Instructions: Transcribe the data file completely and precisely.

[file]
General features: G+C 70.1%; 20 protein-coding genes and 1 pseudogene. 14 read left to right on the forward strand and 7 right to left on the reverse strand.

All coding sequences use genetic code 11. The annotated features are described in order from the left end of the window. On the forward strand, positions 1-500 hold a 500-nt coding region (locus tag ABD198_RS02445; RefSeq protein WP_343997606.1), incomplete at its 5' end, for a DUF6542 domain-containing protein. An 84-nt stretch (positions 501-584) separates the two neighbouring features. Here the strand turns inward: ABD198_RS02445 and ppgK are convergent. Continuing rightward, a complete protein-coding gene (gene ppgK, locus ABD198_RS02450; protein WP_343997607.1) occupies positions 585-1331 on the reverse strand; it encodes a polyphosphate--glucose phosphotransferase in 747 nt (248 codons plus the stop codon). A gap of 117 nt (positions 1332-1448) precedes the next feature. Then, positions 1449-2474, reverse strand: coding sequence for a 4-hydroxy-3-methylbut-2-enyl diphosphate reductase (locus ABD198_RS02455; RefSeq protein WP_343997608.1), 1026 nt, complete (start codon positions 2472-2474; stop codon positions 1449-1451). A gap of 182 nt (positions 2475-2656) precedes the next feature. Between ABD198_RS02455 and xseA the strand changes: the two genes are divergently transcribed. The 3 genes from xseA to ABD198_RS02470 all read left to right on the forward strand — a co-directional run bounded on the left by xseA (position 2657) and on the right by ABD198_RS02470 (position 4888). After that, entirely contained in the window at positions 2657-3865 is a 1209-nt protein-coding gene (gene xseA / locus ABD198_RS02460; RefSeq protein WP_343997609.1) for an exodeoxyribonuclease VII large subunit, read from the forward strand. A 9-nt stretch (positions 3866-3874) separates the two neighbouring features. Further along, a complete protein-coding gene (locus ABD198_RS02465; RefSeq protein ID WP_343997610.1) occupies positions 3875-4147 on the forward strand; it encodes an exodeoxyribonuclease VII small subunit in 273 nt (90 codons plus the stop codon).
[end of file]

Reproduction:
General features: G+C 70.1%; 20 protein-coding genes and 1 pseudogene. 14 read left to right on the forward strand and 7 right to left on the reverse strand.

All coding sequences use genetic code 11. The annotated features are described in order from the left end of the window. On the forward strand, positions 1-500 hold a 500-nt coding region (locus tag ABD198_RS02445; RefSeq protein WP_343997606.1), incomplete at its 5' end, for a DUF6542 domain-containing protein. An 84-nt stretch (positions 501-584) separates the two neighbouring features. Here the strand turns inward: ABD198_RS02445 and ppgK are convergent. Continuing rightward, a complete protein-coding gene (gene ppgK, locus ABD198_RS02450; protein WP_343997607.1) occupies positions 585-1331 on the reverse strand; it encodes a polyphosphate--glucose phosphotransferase in 747 nt (248 codons plus the stop codon). A gap of 117 nt (positions 1332-1448) precedes the next feature. Then, positions 1449-2474, reverse strand: coding sequence for a 4-hydroxy-3-methylbut-2-enyl diphosphate reductase (locus ABD198_RS02455; RefSeq protein WP_343997608.1), 1026 nt, complete (start codon positions 2472-2474; stop codon positions 1449-1451). A gap of 182 nt (positions 2475-2656) precedes the next feature. Between ABD198_RS02455 and xseA the strand changes: the two genes are divergently transcribed. The 3 genes from xseA to ABD198_RS02470 all read left to right on the forward strand — a co-directional run bounded on the left by xseA (position 2657) and on the right by ABD198_RS02470 (position 4888). After that, entirely contained in the window at positions 2657-3865 is a 1209-nt protein-coding gene (gene xseA / locus ABD198_RS02460; RefSeq protein WP_343997609.1) for an exodeoxyribonuclease VII large subunit, read from the forward strand. A 9-nt stretch (positions 3866-3874) separates the two neighbouring features. Further along, a complete protein-coding gene (locus ABD198_RS02465; RefSeq protein ID WP_343997610.1) occupies positions 3875-4147 on the forward strand; it encodes an exodeoxyribonuclease VII small subunit in 273 nt (90 codons plus the stop codon).